British music industry says no to private copying

(via Out-Law). The Music Business Group, which brings together all of the collective music industry associations, has issued its Response to UK IPO consultation on copyright exceptions. Just when you think that the music industry cannot sink any lower, they go and surprise you with documents like these. Amongst the many things covered, the music industry seems determined not to give up the prohibition on private copying existing in the UK. For readers outside of these shores, UK copyright law does not allow for private copying, so every time I rip my CDs into my iPod I am infringing copyright. I know, it is a barbaric legal quirk, one of those outdated legislative fossils that comes to us from the time of tape recorders and 1200 b/s modems.

The UK IPO is conducting a consultation to implement the recommendations of the Gowers Review with regards to private copying, namely, that there should be a strictly limited ‘private copying’ exception to enable consumers to format-shift content they purchase for personal use. The MBG does not seem to like this, and their recommendation is:

“We need to redress the balance which underpins copyright – one that allows consumers to enjoy their music, drives technological innovation, yet recognises music creators’ and right holders’ place in this market. Our proposal creates an easily-implemented, flexible, futureproofed and transparent solution: an exception subject to licence.”

How is this licensing scheme going to work? The MBG wants to impose a levy on manufacturers of “devices substantially used or marketed for making copies of music.” I am guessing this would include CD-ROM and DVD-ROM manufacturers, as well as digital players. It is also possible that this levy will then be transferred to the consumer as increased cost, in which case we would end up paying for it.

The reasoning leading to the proposal is bizarre to say the least. The BMG recognises that a lot of the music in digital players is the result of format shifting. They cite research by Music Ally which shows that 51% of music in digital players is from owned CDs, while only 9% is purchased, which leaves 40% of unpaid music.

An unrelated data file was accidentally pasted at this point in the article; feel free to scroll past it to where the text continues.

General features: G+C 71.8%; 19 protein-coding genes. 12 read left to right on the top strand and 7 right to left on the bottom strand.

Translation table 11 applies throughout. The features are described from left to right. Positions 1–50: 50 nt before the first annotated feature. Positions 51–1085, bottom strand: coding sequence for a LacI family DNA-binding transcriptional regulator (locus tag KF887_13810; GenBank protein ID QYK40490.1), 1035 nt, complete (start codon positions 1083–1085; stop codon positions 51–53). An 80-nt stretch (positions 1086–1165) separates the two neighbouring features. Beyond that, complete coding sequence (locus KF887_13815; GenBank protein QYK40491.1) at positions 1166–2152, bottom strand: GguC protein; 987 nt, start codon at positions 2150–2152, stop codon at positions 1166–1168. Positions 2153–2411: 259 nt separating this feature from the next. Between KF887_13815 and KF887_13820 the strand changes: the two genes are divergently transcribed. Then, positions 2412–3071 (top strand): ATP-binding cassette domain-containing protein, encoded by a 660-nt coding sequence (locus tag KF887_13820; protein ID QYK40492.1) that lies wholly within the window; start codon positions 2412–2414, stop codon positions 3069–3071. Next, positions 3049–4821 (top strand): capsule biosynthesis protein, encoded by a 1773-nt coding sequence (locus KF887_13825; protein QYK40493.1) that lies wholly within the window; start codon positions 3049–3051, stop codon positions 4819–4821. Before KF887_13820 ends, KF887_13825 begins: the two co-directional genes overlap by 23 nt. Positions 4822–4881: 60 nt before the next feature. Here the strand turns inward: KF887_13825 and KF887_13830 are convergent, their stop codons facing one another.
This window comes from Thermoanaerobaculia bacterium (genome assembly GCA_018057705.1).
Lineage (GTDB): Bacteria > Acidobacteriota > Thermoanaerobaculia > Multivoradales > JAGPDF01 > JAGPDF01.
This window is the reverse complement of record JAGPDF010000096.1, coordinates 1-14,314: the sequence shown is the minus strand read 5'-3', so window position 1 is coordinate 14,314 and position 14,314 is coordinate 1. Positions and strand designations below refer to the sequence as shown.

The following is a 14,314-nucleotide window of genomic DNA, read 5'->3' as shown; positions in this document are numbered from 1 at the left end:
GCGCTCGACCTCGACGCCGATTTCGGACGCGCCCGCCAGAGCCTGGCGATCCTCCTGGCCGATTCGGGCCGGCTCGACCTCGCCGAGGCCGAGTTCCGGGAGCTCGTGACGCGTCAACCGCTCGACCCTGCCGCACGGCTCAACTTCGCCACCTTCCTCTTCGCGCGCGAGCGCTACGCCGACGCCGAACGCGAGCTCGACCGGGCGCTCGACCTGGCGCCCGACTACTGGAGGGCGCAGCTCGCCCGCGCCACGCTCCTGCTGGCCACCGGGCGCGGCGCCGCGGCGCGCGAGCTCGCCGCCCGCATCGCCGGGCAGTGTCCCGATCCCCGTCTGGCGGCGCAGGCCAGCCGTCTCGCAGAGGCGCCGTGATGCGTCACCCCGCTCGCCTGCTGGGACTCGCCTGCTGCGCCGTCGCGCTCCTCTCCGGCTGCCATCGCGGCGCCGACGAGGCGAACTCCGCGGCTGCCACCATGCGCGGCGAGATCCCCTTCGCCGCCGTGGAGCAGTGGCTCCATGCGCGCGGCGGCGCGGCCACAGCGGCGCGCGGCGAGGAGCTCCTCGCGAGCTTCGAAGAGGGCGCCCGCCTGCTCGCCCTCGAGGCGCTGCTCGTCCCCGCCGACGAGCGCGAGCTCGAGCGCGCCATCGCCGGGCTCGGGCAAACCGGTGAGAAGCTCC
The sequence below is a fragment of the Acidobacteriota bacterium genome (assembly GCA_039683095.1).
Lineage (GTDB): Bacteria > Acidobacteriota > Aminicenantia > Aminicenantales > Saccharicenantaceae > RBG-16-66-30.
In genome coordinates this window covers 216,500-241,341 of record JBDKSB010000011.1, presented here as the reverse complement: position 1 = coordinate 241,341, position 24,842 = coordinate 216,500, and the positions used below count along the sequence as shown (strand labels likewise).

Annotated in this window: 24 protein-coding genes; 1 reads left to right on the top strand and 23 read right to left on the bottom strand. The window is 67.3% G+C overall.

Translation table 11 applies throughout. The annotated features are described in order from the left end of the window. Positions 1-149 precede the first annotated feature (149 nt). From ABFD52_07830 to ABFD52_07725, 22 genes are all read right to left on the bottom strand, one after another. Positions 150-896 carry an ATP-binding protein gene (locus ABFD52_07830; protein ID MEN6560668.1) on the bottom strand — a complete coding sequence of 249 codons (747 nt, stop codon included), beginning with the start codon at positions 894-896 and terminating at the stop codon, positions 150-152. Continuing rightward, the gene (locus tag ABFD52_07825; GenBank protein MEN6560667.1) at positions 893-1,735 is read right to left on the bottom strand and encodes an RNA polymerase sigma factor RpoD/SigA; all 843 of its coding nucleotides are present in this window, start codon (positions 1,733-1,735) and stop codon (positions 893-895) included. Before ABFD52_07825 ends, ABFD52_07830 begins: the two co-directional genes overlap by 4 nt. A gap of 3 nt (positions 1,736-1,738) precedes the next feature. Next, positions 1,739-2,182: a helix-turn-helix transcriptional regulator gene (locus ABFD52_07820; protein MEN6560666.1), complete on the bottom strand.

Music in digital players

This is one of those half-full half-empty moments. If you wanted to be positive, you would say that this is a great finding for the music industry, as it is evidence that 60% of the content of the average iPod has been paid for. However, they do not see it that way. They see that large 51%, and they want a cut, regardless of the fact that this has already been paid for. When looking at the chart above, it is clear why we need to change the law, but why do we need a levy? As things stand, the music industry has kindly stated that they will not enforce private copying. So at the moment, they have clearly specified to consumers that private copying is fine. How on Earth do they think that they can now ask for a levy? They claim:

“The Government faces a marginal trade off. Should this policy be passed, it has changed the law and, whilst this might not appear to change behaviour, it does widen the gap between value and utility yet further. Put another way, it increases the gap between a consumer’s willingness to pay for music content and hardware by making hardware relatively more valuable to the content. So, for example, if a consumer had a utility value of £100 per annum on music, of which 2/3 was taken up by the cost of an iPod and the residual on CDs and iTunes, that balance can be expected to shift towards hardware as a result of increased transferability of the content. Interventions should narrow the gap, not widen it.”

This reasoning is so convoluted that I do not know where to begin. They seem to be saying that institutiong a private copying exception will further erode their rights, as it will make the digital player more valuable that the content that fills it. Consumers do what seems fair with their CDs and rip the content, but the music industry sees this as behaviour that must be changed. While a private copying exception will not change behaviour, they argue that it makes music less valuable.

I am off now to wilfully engage in copyright infringement while I still can (in other words, I’m going to listen to music on my iPod).

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